On Saturday, May 11th, educators from across Ireland and beyond will gather at LIT in Thurles, County Tipperary for the annual ICT in Education conference. As described by its organiser, Pam O’Brien, it is a conference “by teachers, for teachers”, and that includes teachers in the broadest sense — primary, secondary and third levels, adult and community education, and beyond. The theme of this year’s conference is “Student Voices”. The wonderful Grainne Conole will be a keynote speaker, sharing her considerable expertise by speaking about learning design and promoting new pedagogies. Grainne also will offer a Learning Design Workshop on Friday, May 10th. A CESI Meet will be held on that Friday evening as well. All of these events can be booked on the ICT in Education website.
This year, I was delighted and honoured to be invited to give a keynote at the conference as well. The topic of my keynote will be “Creating Spaces for Student Voices”. For the past few weeks, I have been enjoying working with other educators and students at primary, secondary and third levels to create ways for their student voices to be present.
To exist, humanly, is to name the world, to change it. Once named, the world in its turn reappears to the namers as a problem and requires of them a new naming. Human beings are not built in silence, but in word, in work, in action-reflection.
— Paulo Freire
Human beings are not built in silence. We delight in the first sounds of babies, the first words of children; we marvel at their acquisition of language. And in classrooms, at all levels of education, what do we ask of growing children and adults? Too often, while we speak, we ask for silence. The architecture of most of our classrooms and lecture halls both reflects and contributes to this. As educators, many of us have rediscovered the power of word, work and action-reflection in our own learning. We speak, we write, we use social media to share and to engage in dialogue. A growing number of educators are inviting students to do the same. Creating opportunities for students to find and share their voices requires openness and a willingness to challenge long-held assumptions and practices – those of our students and institutions as well as ourselves. Catherine will share the voices of students, from all levels of education, as well as her work and the work of other open educators, as she explores ways to create spaces for student voices.
If you’ve never participated in the #ICTedu conference, I can only describe it as something special. The conference is a unique opportunity for educators to connect — across sectors and all the usual boundaries — to meet, discuss and share ideas about learning and teaching. I attended the conference for the first time in 2011 where I met Mary Jo Bell who had just started using Twitter with her Junior Infants class; I shared this with my 2nd year BSc students and we exchanged tweets with Mary Jo’s class. I met Simon Lewis and Rozz Lewis, editors of anseo.net, and Damien Quinn, creator of seomraranga.com — all amazing examples of teachers openly sharing their resources and ideas with other educators. I met Mags Amond, dynamo of a secondary teacher and organiser of CESI Meets (Ireland’s own TeachMeets), a teacher of rare wisdom and generosity. In 2012, the ICTedu keynote speakers were Pam Moran and Ira Socol, wonderful human beings and educators with a crystal clear focus on learners, student voice and democracy who are helping others to re-imagine learning spaces.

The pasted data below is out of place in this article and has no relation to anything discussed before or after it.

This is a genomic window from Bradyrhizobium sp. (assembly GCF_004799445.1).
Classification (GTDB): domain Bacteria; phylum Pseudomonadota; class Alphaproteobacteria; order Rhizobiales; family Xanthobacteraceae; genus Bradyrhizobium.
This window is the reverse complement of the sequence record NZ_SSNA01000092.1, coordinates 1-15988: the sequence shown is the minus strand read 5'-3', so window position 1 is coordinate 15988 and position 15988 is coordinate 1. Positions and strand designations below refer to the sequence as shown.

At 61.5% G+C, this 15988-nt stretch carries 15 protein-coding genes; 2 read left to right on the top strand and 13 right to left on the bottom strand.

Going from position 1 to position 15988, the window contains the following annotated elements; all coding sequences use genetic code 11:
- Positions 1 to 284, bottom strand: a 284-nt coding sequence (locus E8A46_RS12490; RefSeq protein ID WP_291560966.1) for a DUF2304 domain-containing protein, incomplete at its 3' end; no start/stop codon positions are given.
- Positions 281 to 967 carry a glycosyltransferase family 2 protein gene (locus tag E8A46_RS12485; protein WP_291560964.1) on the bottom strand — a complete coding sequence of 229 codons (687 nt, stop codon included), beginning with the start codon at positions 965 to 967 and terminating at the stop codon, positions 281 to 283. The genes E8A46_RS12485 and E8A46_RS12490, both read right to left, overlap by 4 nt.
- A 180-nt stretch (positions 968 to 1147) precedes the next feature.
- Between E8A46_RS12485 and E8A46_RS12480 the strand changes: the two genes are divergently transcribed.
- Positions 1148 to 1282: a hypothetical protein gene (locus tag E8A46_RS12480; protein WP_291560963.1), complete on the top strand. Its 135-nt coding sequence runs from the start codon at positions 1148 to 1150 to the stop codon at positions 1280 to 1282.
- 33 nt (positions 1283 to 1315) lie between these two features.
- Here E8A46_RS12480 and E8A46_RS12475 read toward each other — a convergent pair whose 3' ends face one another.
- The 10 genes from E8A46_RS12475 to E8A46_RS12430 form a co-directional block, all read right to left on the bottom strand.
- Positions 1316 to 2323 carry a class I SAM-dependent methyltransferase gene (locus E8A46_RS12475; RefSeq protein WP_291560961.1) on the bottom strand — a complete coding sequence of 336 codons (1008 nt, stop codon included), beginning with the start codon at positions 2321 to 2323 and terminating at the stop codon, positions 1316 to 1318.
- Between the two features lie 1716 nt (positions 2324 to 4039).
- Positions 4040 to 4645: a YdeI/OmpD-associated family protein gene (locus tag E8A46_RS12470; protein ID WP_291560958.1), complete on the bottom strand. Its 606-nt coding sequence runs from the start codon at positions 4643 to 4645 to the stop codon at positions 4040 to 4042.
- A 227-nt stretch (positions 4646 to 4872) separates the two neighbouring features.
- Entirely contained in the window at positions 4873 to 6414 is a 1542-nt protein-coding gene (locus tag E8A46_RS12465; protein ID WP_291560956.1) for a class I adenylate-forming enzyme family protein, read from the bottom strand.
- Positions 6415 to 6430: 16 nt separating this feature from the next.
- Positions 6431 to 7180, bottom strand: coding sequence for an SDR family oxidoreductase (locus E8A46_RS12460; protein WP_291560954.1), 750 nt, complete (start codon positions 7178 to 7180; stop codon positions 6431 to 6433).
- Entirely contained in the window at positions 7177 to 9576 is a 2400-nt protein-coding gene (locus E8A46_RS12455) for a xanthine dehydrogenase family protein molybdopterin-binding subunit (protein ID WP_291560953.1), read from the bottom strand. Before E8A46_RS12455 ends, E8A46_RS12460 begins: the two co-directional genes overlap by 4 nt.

These and many other educators who I’ve met at #ICTedu have helped me to become a better educator and have enriched my life in many ways. As a 3rd level educator working only with others at 3rd level, I realised how narrow my conception of education had become. I interacted with very few teachers from primary, secondary and other sectors — beyond family and friends and the teachers at my children’s schools. Participating in the ICT in Education conference, as well as the annual CESI conference, CESIMeets and #edchatie weekly Twitter chats, has broadened my understanding and helped me to create a rich and diverse Personal Learning Network (including many new friends). All of these educators have helped me to reflect, to learn, and to improve my teaching practices.
If you will be attending the ICT in Education conference, I look forward to seeing you there. If you won’t be attending, you’ll have the opportunity to connect via Twitter (#ICTedu) and the live stream. Many thanks to Pam O’Brien and all of the organisers — I’m looking forward to a wonderful event!
Image source: CC BY-NC-SA pamelaaobrien